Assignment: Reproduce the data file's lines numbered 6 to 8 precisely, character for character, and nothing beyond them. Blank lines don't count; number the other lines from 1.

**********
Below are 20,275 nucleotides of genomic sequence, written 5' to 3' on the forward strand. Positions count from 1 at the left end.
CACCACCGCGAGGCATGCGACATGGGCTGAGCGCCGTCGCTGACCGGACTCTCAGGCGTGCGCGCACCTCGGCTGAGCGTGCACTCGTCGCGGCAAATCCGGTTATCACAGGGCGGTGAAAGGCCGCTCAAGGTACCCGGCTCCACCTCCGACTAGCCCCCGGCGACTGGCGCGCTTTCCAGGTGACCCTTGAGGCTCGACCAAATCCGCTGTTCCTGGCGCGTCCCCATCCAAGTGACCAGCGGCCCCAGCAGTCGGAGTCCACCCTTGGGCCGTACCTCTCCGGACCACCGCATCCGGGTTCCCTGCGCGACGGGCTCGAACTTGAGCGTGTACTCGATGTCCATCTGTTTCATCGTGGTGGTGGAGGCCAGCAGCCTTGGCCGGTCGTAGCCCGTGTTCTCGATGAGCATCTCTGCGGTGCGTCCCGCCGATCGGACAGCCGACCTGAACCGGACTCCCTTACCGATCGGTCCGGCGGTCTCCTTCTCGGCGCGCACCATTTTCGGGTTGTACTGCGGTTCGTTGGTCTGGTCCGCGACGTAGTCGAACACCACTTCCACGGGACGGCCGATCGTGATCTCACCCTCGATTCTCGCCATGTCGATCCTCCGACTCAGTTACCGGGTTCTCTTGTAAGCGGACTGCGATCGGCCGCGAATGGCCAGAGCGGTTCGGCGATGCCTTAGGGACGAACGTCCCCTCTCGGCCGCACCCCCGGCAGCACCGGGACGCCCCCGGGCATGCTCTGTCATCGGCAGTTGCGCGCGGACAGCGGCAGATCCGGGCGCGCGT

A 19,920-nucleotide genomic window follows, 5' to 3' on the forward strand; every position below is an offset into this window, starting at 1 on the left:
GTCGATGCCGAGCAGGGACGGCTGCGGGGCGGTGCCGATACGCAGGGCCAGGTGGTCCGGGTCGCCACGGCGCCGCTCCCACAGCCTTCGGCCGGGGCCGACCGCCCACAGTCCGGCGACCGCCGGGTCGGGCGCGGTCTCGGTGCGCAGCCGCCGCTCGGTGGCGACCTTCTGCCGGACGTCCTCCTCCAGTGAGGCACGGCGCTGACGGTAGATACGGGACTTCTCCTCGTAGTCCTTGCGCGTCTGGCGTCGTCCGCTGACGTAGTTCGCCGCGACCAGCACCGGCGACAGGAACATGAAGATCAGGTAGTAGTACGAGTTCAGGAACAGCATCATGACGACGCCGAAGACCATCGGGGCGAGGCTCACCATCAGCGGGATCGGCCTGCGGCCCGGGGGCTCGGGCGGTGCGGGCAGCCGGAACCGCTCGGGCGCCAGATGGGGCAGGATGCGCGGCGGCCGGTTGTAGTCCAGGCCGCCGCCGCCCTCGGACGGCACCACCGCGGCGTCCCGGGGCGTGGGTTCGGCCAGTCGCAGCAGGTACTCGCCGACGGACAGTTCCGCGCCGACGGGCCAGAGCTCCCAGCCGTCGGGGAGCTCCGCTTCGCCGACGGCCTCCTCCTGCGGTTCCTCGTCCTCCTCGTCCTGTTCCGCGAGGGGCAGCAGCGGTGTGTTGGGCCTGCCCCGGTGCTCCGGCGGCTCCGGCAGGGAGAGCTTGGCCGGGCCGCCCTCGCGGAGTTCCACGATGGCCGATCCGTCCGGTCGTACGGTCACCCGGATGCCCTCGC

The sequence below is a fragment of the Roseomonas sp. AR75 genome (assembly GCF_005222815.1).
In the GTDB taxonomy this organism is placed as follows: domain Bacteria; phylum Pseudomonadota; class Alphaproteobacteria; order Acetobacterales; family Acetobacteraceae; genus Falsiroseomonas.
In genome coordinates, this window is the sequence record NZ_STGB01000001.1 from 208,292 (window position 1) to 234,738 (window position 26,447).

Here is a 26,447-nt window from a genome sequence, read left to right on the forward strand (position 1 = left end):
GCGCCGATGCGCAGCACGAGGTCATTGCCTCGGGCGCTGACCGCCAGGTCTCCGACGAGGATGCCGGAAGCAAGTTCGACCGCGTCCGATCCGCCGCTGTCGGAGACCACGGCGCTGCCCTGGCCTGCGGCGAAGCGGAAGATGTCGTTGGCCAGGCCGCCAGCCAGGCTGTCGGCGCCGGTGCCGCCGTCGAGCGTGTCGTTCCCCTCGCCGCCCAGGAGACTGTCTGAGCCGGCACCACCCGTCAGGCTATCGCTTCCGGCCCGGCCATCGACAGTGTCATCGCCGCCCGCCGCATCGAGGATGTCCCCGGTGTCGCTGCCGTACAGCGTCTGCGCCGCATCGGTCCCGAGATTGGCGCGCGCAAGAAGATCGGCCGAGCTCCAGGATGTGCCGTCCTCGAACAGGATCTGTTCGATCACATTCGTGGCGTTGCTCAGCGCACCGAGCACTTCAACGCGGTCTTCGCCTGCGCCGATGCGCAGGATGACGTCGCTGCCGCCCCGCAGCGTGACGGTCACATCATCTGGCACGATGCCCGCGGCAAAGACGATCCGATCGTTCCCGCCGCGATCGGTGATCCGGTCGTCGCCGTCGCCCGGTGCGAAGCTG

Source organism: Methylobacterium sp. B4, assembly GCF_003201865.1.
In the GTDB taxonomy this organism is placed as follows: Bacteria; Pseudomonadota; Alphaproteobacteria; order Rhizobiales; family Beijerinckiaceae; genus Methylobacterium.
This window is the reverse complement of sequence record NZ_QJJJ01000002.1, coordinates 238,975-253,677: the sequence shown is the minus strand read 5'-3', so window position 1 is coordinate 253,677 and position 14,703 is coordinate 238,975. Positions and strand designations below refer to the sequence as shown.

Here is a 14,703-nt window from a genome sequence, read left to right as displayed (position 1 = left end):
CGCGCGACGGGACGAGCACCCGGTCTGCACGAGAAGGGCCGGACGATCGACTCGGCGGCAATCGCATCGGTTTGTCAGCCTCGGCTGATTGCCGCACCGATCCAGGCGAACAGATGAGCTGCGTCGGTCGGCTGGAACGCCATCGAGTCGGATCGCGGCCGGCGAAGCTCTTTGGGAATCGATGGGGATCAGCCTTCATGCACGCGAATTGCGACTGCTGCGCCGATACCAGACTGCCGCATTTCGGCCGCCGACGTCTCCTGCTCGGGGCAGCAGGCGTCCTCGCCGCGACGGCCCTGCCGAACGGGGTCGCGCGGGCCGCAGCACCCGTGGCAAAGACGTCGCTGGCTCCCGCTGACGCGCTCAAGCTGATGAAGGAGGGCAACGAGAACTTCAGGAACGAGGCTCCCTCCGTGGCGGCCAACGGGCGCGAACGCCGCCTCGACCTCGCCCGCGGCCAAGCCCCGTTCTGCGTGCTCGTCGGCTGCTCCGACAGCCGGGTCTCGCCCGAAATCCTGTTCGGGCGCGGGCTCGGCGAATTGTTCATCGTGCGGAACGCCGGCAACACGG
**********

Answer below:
In the GTDB taxonomy this organism is placed as follows: domain Bacteria; phylum Pseudomonadota; class Alphaproteobacteria; order Acetobacterales; family Acetobacteraceae; genus Falsiroseomonas.
In genome coordinates, this window is the sequence record NZ_STGB01000001.1 from 208,292 (window position 1) to 234,738 (window position 26,447).

Here is a 26,447-nt window from a genome sequence, read left to right on the forward strand (position 1 = left end):